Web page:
Dallas International School
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Sonja Greil is a graduate of the Dallas International School class of 2017 and was recently accepted into a prestigious veterinary medicine program in Edinburgh, Scotland. As she prepares for her first semester at university, we sat down with her to learn more about her future plans and past successes as a DIS Tigre.


Let me know more about this program that you got into. What does it entail? Why was it so important for you to get into this program?



The BVM&S (Bachelor of Veterinary Medicine and Surgery) is a five year veterinary program. It basically entails all aspects you should learn to become a veterinarian meaning lectures like Physiology, Anatomy, Histology, Public Health etc. but also research projects and hands-on experience with animals from the very beginning.



After high school I already knew that I wanted to become a veterinarian. In the U.S., people usually go to college for four years and then have to apply to a vet school to study another four years. So going to the vet school right away seemed much more convenient to me. Also, I am originally from Germany and just moved to the U.S. two and a half years ago. I still considered Europe as my home and it was important for me to return there and be able to practice there in the future. At the same time I didn’t want to limit myself to only be allowed to work in Europe. So in short: Studying veterinary in US meant that I could only work in the U.S. and studying in Germany meant only being able to work in Europe. The R(D)SVS is accredited worldwide which of course opens many doors for me in the future.



What aspect of going to university in Edinburgh excites you the most?



Well of course Edinburgh is a place I have never been to before so it is more or less like being thrown into the cold water. Sometimes, I ask myself the question what if I don’t like it there? This is part of the risk and risks are also exciting.



Then, I am also excited to meet so many new people again from all over the world who have similar interests as I do. I am excited to be able to use my knowledge that I have learned in high school and apply it maybe in the practical field. Veterinary medicine is such a broad field, which unfortunately a lot of people don’t know, so I am excited to find out more about it and myself as well.



What are some of your goals that you would like to accomplish during your time at university?



I would like to find out where my specific interests and talents are, whether it’s the clinical field, research, being part of Public Health organizations or even just what kind of animals I would like to work with. The reason why I went to Scotland is also to get a new cultural experience and eventually figure out where I would like to work or live in the future. I think college or university is all about finding out what you really want for yourself.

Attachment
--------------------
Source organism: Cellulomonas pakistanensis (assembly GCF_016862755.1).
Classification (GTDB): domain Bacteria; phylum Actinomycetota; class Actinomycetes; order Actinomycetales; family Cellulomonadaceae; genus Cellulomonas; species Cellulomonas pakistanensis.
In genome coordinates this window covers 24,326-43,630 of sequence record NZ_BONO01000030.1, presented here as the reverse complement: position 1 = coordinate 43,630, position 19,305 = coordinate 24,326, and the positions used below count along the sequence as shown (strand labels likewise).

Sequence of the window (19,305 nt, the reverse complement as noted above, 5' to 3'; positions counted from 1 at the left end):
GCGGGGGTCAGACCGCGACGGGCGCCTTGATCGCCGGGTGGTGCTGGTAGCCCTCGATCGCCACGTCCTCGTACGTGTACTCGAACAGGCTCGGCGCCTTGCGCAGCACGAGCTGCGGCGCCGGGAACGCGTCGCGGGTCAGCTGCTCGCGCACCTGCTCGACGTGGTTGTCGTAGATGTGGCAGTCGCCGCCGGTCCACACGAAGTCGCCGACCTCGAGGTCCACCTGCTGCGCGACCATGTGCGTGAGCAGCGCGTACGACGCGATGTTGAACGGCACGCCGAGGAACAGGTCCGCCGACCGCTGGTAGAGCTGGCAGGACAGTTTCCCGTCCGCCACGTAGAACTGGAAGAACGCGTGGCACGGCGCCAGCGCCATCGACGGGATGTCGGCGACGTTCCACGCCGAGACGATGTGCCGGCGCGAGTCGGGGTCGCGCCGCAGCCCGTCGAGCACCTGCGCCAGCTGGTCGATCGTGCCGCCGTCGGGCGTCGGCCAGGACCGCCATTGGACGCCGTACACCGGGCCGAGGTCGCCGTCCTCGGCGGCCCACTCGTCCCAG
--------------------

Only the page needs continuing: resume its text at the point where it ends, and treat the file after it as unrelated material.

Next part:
How do you feel like Dallas International School prepared you for your college experience?



Like DIS, R(D)SVS is a very international school. During the last two years I have met so many different people with different cultural backgrounds. DIS probably taught me how to be part of a cultural diversity and to also accept and enjoy the challenges that it brings.



Then of course there’s the International Baccalaureate (IB) program. I was able to take two sciences on higher level (Biology and Chemistry) in addition to the two languages (German and English). It is a lot of material to cover and, to be honest, not always easy. But the teachers really helped and pushed me because they knew that I wanted to study veterinary medicine. I think I am well prepared knowledge wise but I also had to develop strategies to understand difficult topics and to manage a lot of work but at the same time enjoy it. The IB is supposed to be an autonomous program so we had to learn to organize and take a lot of responsibility for ourselves. Also, DIS encouraged me to take part in several clubs where again I had to take over responsibility and make decisions. I think those are skills that I will need in college for sure. 



What do you miss most about DIS?



Most of all things I miss our small but familiar community. Over the two years I got very close to a lot of people, especially the ones from my grade. It is hard for me to imagine that we are all over the world now and a lot of us are very far from each other. But I am also happy for them getting into great colleges and having the chance to have so many new experiences.



If you could give a piece of advice to the students at DIS, what would it be?



I did not get into the school right away but I was placed on the waiting list. I did not have an offer for a really long time, until recently. In the beginning, I was disappointed and a little bit discouraged since everyone else already knew where to go. Although it sounds cheesy my advice would be to never give up. I had to send a lot of emails, had to make a lot of phone calls, had to work to get good grades and wonder whether it was actually worth doing all this work. In the end, you have nothing to lose, so just try your best!

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